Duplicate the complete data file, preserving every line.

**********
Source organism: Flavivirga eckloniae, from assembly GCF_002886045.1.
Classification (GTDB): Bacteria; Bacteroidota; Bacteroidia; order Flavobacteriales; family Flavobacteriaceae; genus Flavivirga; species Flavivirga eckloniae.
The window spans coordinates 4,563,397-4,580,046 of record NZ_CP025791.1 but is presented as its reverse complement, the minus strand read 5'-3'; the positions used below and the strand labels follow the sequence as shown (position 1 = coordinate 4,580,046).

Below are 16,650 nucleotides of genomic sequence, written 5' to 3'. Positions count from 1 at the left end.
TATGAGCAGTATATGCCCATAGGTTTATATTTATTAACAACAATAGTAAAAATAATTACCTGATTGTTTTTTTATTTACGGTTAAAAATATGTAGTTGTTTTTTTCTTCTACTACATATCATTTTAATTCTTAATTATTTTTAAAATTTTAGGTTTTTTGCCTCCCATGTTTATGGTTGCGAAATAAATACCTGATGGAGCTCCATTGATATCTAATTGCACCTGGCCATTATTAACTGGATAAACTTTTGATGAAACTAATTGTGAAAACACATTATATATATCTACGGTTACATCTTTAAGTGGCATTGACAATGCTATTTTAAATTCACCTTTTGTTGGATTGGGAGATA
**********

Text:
Source organism: Flavivirga eckloniae, from assembly GCF_002886045.1.
Classification (GTDB): Bacteria; Bacteroidota; Bacteroidia; order Flavobacteriales; family Flavobacteriaceae; genus Flavivirga; species Flavivirga eckloniae.
The window spans coordinates 4,563,397-4,580,046 of record NZ_CP025791.1 but is presented as its reverse complement, the minus strand read 5'-3'; the positions used below and the strand labels follow the sequence as shown (position 1 = coordinate 4,580,046).

Below are 16,650 nucleotides of genomic sequence, written 5' to 3'. Positions count from 1 at the left end.
TATGAGCAGTATATGCCCATAGGTTTATATTTATTAACAACAATAGTAAAAATAATTACCTGATTGTTTTTTTATTTACGGTTAAAAATATGTAGTTGTTTTTTTCTTCTACTACATATCATTTTAATTCTTAATTATTTTTAAAATTTTAGGTTTTTTGCCTCCCATGTTTATGGTTGCGAAATAAATACCTGATGGAGCTCCATTGATATCTAATTGCACCTGGCCATTATTAACTGGATAAACTTTTGATGAAACTAATTGTGAAAACACATTATATATATCTACGGTTACATCTTTAAGTGGCATTGACAATGCTATTTTAAATTCACCTTTTGTTGGATTGGGAGATA